"The whole reason Level Platforms was able to get a lot of market share away from N-able was that Level Platforms came in at a price point that has let resellers boot strap into managed services one customer at a time. They took the market away," said McBride. "I think there will be an audience for this, but it's been a very competitive market, so it will be interesting to see how N-able responds."

Gavin Garbutt, president and CEO of N-able, said that Ingram choosing a low cost RMM offering to move into managed services could spark an acceleration in the commoditization of managed services. To counter this commoditization, MSPs should act now to leverage their creativity and individuality, and focus more intently on value added services that larger players will have a difficult time replicating. "The big players are going to drive down margins," said Garbutt. "The more things commoditize, the more things look the same," and there's the opportunity for the smaller MSPs, he added.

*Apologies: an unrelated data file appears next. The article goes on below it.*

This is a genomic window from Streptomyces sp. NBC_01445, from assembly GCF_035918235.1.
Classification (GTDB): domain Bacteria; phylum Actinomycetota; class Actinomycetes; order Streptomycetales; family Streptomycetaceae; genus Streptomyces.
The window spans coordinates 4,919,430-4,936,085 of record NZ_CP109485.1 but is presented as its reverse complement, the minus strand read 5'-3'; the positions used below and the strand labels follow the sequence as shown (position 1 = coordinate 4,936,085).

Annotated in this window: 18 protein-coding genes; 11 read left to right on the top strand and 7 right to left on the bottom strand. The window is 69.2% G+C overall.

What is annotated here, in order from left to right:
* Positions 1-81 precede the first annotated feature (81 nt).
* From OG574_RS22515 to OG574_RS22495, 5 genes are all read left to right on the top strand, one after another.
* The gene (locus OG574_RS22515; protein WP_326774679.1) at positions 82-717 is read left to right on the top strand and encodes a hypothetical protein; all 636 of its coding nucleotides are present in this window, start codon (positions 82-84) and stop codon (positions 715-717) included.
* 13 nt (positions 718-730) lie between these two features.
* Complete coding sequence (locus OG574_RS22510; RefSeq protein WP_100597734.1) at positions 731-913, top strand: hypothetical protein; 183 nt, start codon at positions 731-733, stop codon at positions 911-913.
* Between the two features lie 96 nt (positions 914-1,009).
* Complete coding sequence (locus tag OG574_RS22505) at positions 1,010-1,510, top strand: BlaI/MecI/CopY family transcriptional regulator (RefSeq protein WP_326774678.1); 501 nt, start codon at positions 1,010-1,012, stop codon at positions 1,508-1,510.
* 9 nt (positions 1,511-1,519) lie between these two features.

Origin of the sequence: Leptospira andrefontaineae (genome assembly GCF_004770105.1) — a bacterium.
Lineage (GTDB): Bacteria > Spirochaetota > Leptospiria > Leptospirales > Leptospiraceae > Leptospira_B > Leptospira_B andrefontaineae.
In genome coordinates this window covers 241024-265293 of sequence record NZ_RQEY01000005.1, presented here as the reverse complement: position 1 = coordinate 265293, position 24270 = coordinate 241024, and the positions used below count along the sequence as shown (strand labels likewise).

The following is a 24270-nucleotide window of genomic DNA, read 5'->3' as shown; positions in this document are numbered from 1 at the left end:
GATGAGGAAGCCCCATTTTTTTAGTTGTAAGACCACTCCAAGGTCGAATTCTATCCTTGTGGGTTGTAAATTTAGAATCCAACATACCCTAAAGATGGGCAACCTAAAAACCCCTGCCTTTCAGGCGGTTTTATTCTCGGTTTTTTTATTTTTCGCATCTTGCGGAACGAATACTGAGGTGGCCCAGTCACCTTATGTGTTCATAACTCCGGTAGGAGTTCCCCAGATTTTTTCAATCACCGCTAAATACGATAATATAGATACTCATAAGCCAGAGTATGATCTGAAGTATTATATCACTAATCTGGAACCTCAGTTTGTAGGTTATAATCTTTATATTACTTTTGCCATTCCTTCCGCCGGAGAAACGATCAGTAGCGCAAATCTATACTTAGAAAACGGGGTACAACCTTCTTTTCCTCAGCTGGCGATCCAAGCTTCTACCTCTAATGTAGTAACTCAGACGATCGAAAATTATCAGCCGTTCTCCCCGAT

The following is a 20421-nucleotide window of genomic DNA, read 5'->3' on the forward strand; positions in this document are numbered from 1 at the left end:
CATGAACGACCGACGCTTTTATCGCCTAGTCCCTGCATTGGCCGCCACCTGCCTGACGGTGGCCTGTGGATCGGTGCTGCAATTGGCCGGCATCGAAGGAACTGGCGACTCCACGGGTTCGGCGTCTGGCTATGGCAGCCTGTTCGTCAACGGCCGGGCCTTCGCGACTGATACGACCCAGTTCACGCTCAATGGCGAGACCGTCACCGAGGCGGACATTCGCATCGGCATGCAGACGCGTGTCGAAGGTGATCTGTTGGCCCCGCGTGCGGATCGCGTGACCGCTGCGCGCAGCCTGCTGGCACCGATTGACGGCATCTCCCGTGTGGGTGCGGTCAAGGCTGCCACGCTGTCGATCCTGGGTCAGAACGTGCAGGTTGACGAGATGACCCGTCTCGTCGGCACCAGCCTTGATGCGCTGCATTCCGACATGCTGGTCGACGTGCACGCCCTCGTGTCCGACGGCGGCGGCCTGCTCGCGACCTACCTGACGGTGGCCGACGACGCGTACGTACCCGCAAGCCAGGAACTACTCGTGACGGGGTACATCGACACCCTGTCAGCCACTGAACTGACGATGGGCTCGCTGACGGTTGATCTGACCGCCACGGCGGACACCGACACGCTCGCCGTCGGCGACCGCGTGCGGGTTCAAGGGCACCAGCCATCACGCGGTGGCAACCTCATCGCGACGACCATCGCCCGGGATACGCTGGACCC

Joe Popper, president of Computer Gallery, a solution provider and VTN partner in Palm Springs, Calif., said Ingram has been very heavy-handed about its choice to go with LPI, the way it has imposed exclusivity to the agreement with LPI, and the way it has put that exclusivity into practice.

Popper was planning to go to the VTN event in part to meet with his MSP platform vendor N-able, but N-able will not be there, he said. "[Ingram] un-invited N-able, and I heard they un-invited [Autotask rival] Connectwise," said Popper. "So I'm already going to this conference with an attitude," he said.

An Ingram spokesman said that because this week's VTN event is the backdrop for the announcement of Ingram Micro Seismic Platform and Virtual Services Warehouse, the exclusivity agreements with LPI and Autotask made it impossible for N-able and Connectwise to participate.

Arnie Bellini, president of Connectwise, Tampa, Fla., said Ingram told him that Connectwise's presence at the show would be a distraction. N-able's Garbutt said he received an e-mail from Ingram that caused N-able to change its plans for attending the VTN event.

Additonal reporting by Jennifer Lawinski